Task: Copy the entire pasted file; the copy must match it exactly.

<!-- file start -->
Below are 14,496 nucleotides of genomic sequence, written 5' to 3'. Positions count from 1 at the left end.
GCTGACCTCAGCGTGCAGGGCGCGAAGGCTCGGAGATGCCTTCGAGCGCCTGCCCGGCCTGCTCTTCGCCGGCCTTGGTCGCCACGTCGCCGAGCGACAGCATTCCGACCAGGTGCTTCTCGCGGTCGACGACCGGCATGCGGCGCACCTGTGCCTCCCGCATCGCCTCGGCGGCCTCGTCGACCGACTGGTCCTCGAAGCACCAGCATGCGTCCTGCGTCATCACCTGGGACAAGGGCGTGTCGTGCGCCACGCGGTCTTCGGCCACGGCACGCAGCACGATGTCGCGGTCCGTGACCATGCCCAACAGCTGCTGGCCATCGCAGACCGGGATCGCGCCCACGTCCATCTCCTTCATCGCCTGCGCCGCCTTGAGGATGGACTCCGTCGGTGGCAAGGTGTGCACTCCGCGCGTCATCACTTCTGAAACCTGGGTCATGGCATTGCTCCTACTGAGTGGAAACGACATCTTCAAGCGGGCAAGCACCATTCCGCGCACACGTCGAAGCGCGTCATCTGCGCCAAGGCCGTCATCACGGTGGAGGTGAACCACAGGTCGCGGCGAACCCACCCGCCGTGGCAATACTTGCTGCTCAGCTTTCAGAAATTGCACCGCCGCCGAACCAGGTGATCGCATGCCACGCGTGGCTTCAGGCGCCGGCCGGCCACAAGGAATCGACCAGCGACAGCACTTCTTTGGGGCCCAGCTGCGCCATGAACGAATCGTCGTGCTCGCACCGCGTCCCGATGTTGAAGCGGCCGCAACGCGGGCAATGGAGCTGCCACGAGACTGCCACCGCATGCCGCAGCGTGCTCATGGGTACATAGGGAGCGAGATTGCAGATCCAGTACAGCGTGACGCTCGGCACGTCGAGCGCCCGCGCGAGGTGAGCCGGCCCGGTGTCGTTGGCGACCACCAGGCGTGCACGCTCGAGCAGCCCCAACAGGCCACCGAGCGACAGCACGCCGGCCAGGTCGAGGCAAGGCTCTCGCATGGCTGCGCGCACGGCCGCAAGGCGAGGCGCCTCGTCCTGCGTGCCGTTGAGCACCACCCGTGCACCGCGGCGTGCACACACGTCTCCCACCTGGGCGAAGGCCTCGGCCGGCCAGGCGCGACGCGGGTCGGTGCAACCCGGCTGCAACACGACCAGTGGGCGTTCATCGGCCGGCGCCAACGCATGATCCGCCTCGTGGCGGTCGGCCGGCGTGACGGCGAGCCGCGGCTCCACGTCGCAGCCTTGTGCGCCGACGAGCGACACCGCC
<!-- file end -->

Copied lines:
Below are 14,496 nucleotides of genomic sequence, written 5' to 3'. Positions count from 1 at the left end.
GCTGACCTCAGCGTGCAGGGCGCGAAGGCTCGGAGATGCCTTCGAGCGCCTGCCCGGCCTGCTCTTCGCCGGCCTTGGTCGCCACGTCGCCGAGCGACAGCATTCCGACCAGGTGCTTCTCGCGGTCGACGACCGGCATGCGGCGCACCTGTGCCTCCCGCATCGCCTCGGCGGCCTCGTCGACCGACTGGTCCTCGAAGCACCAGCATGCGTCCTGCGTCATCACCTGGGACAAGGGCGTGTCGTGCGCCACGCGGTCTTCGGCCACGGCACGCAGCACGATGTCGCGGTCCGTGACCATGCCCAACAGCTGCTGGCCATCGCAGACCGGGATCGCGCCCACGTCCATCTCCTTCATCGCCTGCGCCGCCTTGAGGATGGACTCCGTCGGTGGCAAGGTGTGCACTCCGCGCGTCATCACTTCTGAAACCTGGGTCATGGCATTGCTCCTACTGAGTGGAAACGACATCTTCAAGCGGGCAAGCACCATTCCGCGCACACGTCGAAGCGCGTCATCTGCGCCAAGGCCGTCATCACGGTGGAGGTGAACCACAGGTCGCGGCGAACCCACCCGCCGTGGCAATACTTGCTGCTCAGCTTTCAGAAATTGCACCGCCGCCGAACCAGGTGATCGCATGCCACGCGTGGCTTCAGGCGCCGGCCGGCCACAAGGAATCGACCAGCGACAGCACTTCTTTGGGGCCCAGCTGCGCCATGAACGAATCGTCGTGCTCGCACCGCGTCCCGATGTTGAAGCGGCCGCAACGCGGGCAATGGAGCTGCCACGAGACTGCCACCGCATGCCGCAGCGTGCTCATGGGTACATAGGGAGCGAGATTGCAGATCCAGTACAGCGTGACGCTCGGCACGTCGAGCGCCCGCGCGAGGTGAGCCGGCCCGGTGTCGTTGGCGACCACCAGGCGTGCACGCTCGAGCAGCCCCAACAGGCCACCGAGCGACAGCACGCCGGCCAGGTCGAGGCAAGGCTCTCGCATGGCTGCGCGCACGGCCGCAAGGCGAGGCGCCTCGTCCTGCGTGCCGTTGAGCACCACCCGTGCACCGCGGCGTGCACACACGTCTCCCACCTGGGCGAAGGCCTCGGCCGGCCAGGCGCGACGCGGGTCGGTGCAACCCGGCTGCAACACGACCAGTGGGCGTTCATCGGCCGGCGCCAACGCATGATCCGCCTCGTGGCGGTCGGCCGGCGTGACGGCGAGCCGCGGCTCCACGTCGCAGCCTTGTGCGCCGACGAGCGACACCGCC